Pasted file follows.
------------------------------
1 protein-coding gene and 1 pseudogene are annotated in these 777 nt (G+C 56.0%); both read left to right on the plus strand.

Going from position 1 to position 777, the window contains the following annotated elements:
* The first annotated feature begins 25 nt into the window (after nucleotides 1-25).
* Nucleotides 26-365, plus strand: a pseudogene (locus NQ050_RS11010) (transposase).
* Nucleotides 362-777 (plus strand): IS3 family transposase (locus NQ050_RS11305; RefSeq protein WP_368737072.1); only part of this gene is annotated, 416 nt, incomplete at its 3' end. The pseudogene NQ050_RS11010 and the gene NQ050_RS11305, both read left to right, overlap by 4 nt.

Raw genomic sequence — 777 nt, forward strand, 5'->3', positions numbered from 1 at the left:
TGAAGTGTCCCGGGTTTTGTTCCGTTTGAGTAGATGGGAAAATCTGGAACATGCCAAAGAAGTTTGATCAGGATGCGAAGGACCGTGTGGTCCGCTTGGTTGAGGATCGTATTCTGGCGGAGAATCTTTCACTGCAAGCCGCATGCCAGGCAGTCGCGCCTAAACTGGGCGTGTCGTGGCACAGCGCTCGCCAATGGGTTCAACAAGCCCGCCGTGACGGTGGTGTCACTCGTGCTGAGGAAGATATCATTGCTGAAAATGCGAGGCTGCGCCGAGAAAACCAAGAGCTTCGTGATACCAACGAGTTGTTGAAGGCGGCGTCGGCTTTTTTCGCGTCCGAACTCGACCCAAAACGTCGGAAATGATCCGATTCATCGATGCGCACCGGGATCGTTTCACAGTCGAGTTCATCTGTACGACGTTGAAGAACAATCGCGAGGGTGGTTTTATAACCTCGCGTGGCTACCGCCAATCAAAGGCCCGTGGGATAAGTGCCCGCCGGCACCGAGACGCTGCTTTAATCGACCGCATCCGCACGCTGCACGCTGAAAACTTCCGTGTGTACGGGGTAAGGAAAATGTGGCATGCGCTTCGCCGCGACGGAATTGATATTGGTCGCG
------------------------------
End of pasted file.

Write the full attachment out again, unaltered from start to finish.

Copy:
1 protein-coding gene and 1 pseudogene are annotated in these 777 nt (G+C 56.0%); both read left to right on the plus strand.

Going from position 1 to position 777, the window contains the following annotated elements:
* The first annotated feature begins 25 nt into the window (after nucleotides 1-25).
* Nucleotides 26-365, plus strand: a pseudogene (locus NQ050_RS11010) (transposase).
* Nucleotides 362-777 (plus strand): IS3 family transposase (locus NQ050_RS11305; RefSeq protein WP_368737072.1); only part of this gene is annotated, 416 nt, incomplete at its 3' end. The pseudogene NQ050_RS11010 and the gene NQ050_RS11305, both read left to right, overlap by 4 nt.

Raw genomic sequence — 777 nt, forward strand, 5'->3', positions numbered from 1 at the left:
TGAAGTGTCCCGGGTTTTGTTCCGTTTGAGTAGATGGGAAAATCTGGAACATGCCAAAGAAGTTTGATCAGGATGCGAAGGACCGTGTGGTCCGCTTGGTTGAGGATCGTATTCTGGCGGAGAATCTTTCACTGCAAGCCGCATGCCAGGCAGTCGCGCCTAAACTGGGCGTGTCGTGGCACAGCGCTCGCCAATGGGTTCAACAAGCCCGCCGTGACGGTGGTGTCACTCGTGCTGAGGAAGATATCATTGCTGAAAATGCGAGGCTGCGCCGAGAAAACCAAGAGCTTCGTGATACCAACGAGTTGTTGAAGGCGGCGTCGGCTTTTTTCGCGTCCGAACTCGACCCAAAACGTCGGAAATGATCCGATTCATCGATGCGCACCGGGATCGTTTCACAGTCGAGTTCATCTGTACGACGTTGAAGAACAATCGCGAGGGTGGTTTTATAACCTCGCGTGGCTACCGCCAATCAAAGGCCCGTGGGATAAGTGCCCGCCGGCACCGAGACGCTGCTTTAATCGACCGCATCCGCACGCTGCACGCTGAAAACTTCCGTGTGTACGGGGTAAGGAAAATGTGGCATGCGCTTCGCCGCGACGGAATTGATATTGGTCGCG